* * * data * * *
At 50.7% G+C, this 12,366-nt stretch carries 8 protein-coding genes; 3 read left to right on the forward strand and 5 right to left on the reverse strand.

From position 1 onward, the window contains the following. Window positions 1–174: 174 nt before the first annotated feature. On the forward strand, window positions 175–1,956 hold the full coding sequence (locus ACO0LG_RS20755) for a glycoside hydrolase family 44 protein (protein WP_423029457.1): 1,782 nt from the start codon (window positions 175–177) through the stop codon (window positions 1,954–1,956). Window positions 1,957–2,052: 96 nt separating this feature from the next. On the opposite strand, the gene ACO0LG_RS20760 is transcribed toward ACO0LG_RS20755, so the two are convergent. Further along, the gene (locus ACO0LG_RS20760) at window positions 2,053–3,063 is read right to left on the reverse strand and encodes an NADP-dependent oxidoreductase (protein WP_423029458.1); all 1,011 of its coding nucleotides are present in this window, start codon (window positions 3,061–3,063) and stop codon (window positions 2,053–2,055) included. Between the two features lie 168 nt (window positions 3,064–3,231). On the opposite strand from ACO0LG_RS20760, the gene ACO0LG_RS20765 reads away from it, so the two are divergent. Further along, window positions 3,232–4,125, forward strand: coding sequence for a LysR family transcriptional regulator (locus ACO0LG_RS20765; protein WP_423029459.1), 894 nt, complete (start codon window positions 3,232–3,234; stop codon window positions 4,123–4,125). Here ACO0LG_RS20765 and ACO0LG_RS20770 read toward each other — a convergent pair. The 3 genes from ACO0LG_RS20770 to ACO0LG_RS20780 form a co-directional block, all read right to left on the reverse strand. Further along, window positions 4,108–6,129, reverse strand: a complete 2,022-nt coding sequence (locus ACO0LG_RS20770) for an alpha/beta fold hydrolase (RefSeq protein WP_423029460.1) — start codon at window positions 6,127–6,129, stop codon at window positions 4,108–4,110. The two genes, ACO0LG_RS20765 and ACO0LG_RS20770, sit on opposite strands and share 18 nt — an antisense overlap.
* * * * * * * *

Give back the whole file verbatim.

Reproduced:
At 50.7% G+C, this 12,366-nt stretch carries 8 protein-coding genes; 3 read left to right on the forward strand and 5 right to left on the reverse strand.

From position 1 onward, the window contains the following. Window positions 1–174: 174 nt before the first annotated feature. On the forward strand, window positions 175–1,956 hold the full coding sequence (locus ACO0LG_RS20755) for a glycoside hydrolase family 44 protein (protein WP_423029457.1): 1,782 nt from the start codon (window positions 175–177) through the stop codon (window positions 1,954–1,956). Window positions 1,957–2,052: 96 nt separating this feature from the next. On the opposite strand, the gene ACO0LG_RS20760 is transcribed toward ACO0LG_RS20755, so the two are convergent. Further along, the gene (locus ACO0LG_RS20760) at window positions 2,053–3,063 is read right to left on the reverse strand and encodes an NADP-dependent oxidoreductase (protein WP_423029458.1); all 1,011 of its coding nucleotides are present in this window, start codon (window positions 3,061–3,063) and stop codon (window positions 2,053–2,055) included. Between the two features lie 168 nt (window positions 3,064–3,231). On the opposite strand from ACO0LG_RS20760, the gene ACO0LG_RS20765 reads away from it, so the two are divergent. Further along, window positions 3,232–4,125, forward strand: coding sequence for a LysR family transcriptional regulator (locus ACO0LG_RS20765; protein WP_423029459.1), 894 nt, complete (start codon window positions 3,232–3,234; stop codon window positions 4,123–4,125). Here ACO0LG_RS20765 and ACO0LG_RS20770 read toward each other — a convergent pair. The 3 genes from ACO0LG_RS20770 to ACO0LG_RS20780 form a co-directional block, all read right to left on the reverse strand. Further along, window positions 4,108–6,129, reverse strand: a complete 2,022-nt coding sequence (locus ACO0LG_RS20770) for an alpha/beta fold hydrolase (RefSeq protein WP_423029460.1) — start codon at window positions 6,127–6,129, stop codon at window positions 4,108–4,110. The two genes, ACO0LG_RS20765 and ACO0LG_RS20770, sit on opposite strands and share 18 nt — an antisense overlap.